The second week of October 2018 was one of the most interesting for the S&P 500 (Index: SPX) in quite some time.
For our purposes, to qualify as interesting, the S&P 500 needs to change in value by 2% or more on any given day, and Week 2 of October 2018 had two days that met that simple threshold, Wednesday, 9 October 2018, when it fell by more than 3% and Thursday, 10 October 2018 when it continued to fall by another 2%.
In doing so, investors moved the market by shifting their forward-looking focus from 2019-Q1 toward the more distant future of 2019-Q3. Through the end of the week on Friday, 12 October 2018, the level of the S&P 500 in our dividend futures-based model indicates that investors are splitting their attention between these two quarters, putting a slightly heavier weighting on the nearer term future of described by the expectations associated with 2019-Q1 than they are for 2019-Q3.
Why focus on 2019-Q3 at all? Starting with basic fundamentals, the dividend futures for the S&P 500 associated with this upcoming quarter have been flat at $14.00 per share since 12 July 2018, where they represent a deceleration in the year-over-year rate of growth of trailing year dividends per share for the index. As such, the expectation that the rate of growth of S&P 500 dividends, and by extension, U.S. economic growth, will slow during this future quarter has been baked into investor considerations for quite some time.
Since there has been no change in these fundamental expectations, we can rule out any growing fear of a stalling stock market and economy at this time as a causal factor behind the S&P 500's latest Lévy flight event. Ditto for any news items related to the ongoing low-level trade war between the U.S. and China, which for all the noise in the news it has generated since it began earlier this year, has not produced a noticeable impact on dividend futures to date.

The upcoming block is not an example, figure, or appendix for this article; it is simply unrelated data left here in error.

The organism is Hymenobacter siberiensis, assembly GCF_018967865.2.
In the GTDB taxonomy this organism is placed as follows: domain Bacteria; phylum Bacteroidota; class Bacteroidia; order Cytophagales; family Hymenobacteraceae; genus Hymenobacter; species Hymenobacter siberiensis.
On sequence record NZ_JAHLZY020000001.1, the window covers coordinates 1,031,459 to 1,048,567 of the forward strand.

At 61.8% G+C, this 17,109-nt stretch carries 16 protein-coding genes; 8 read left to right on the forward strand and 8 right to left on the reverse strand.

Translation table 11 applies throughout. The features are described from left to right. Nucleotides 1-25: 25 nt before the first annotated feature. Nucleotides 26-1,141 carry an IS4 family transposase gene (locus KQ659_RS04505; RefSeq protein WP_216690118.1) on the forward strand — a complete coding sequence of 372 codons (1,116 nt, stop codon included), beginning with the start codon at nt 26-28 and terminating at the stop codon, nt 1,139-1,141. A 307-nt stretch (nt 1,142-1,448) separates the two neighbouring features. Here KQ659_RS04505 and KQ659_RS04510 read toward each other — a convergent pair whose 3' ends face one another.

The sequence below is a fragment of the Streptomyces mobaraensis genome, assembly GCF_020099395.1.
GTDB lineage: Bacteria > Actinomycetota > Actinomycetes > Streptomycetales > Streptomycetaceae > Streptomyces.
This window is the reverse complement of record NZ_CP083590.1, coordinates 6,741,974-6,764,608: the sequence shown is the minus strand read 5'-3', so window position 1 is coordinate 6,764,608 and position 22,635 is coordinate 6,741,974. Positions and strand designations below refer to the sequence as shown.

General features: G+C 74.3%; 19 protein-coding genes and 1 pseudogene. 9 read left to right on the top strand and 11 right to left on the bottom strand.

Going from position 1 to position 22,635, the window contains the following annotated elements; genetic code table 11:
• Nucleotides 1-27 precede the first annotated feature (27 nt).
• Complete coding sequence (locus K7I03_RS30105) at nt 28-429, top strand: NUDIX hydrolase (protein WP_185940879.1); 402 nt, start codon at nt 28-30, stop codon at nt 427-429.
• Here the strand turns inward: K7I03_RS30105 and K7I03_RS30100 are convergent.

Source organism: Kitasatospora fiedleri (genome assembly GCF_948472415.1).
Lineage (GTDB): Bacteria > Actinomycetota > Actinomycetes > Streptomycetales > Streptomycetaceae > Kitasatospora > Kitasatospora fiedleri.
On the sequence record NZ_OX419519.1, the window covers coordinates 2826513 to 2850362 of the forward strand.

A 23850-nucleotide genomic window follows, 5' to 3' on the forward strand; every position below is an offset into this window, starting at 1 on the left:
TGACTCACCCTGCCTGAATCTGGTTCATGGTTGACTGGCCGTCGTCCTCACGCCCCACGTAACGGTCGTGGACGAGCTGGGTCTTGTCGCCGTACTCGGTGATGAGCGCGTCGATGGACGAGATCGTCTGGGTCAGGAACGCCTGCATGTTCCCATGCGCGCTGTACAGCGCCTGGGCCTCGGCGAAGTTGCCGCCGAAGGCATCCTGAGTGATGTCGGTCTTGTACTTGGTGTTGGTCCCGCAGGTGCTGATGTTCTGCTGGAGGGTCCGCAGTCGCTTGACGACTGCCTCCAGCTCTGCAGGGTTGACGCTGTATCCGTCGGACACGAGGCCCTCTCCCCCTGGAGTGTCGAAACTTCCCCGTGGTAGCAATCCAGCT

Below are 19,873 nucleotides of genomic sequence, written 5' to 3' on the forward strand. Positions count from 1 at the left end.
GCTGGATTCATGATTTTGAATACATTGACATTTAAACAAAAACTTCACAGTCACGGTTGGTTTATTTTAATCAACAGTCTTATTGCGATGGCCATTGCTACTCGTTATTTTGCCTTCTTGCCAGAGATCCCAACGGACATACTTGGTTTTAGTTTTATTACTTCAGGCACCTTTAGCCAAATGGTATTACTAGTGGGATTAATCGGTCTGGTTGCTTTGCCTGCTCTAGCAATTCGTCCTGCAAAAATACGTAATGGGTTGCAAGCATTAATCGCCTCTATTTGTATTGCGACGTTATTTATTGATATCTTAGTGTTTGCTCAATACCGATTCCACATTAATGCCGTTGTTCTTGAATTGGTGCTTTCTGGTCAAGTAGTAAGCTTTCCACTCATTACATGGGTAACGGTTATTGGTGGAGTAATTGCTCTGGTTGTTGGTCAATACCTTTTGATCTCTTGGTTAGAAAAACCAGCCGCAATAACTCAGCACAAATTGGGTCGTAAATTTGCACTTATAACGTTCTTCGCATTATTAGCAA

What has changed very recently however is investor expectations of a Fed rate hike in 2019-Q3, which would explain why investors would focus on this particular point of time in the future at this point of time in the present. With the U.S. economy continuing to grow strongly, and with the lowest official unemployment rate since the late 1960s, the probability that the Fed will continue its series of interest rate hikes in this quarter has very recently surged above 50% according to interest rate futures. This change in investor expectations has also coincided with a period of heightened volatility in intraday stock price values, which peaked with the U.S. stock market's Lévy flight event on 10 October 2018. This chart shows the probabilities indicated by the CME Group's FedWatch tool for upcoming rate hikes as of the close of trading on 12 October 2018.
We see that investors are currently giving better than even odds of a quarter percent or greater rate hike occurring when the Fed meets on 19 December 2018 (2018-Q4), then again on 20 March 2019 (2019-Q1), and again on 18 September 2019 (2019-Q3).
Since the week's Lévy flight event prompted us to feature a special mid-week edition of our weekly S&P 500 Chaos series, we only have two additional days of news headlines to catch up on. Here's the rest of the week's market-moving news....
- Thursday, 11 October 2018
- Oil falls 3 percent as equity markets drop, inventories climb
- U.S. 30-year mortgage rate hits seven-and-a-half year peak: Freddie Mac
- Trump calls 'loco' Federal Reserve 'too aggressive'
- Wall Street tumbles again, world equities at one-year low
- Friday, 12 October 2018
Looking for a bigger picture of the week's major economics and markets news? Barry Ritholtz' has outlined the week's positives and negatives. As a special bonus, he also wrote one of the better analytical pieces of the week: The Stock-Market Meltdown That Everyone Saw Coming! Absolutely essential reading, and the only other piece we know of that even mentioned properly mentioned random walks in describing what happened with stock prices in the aftermath of the week's Lévy flight event.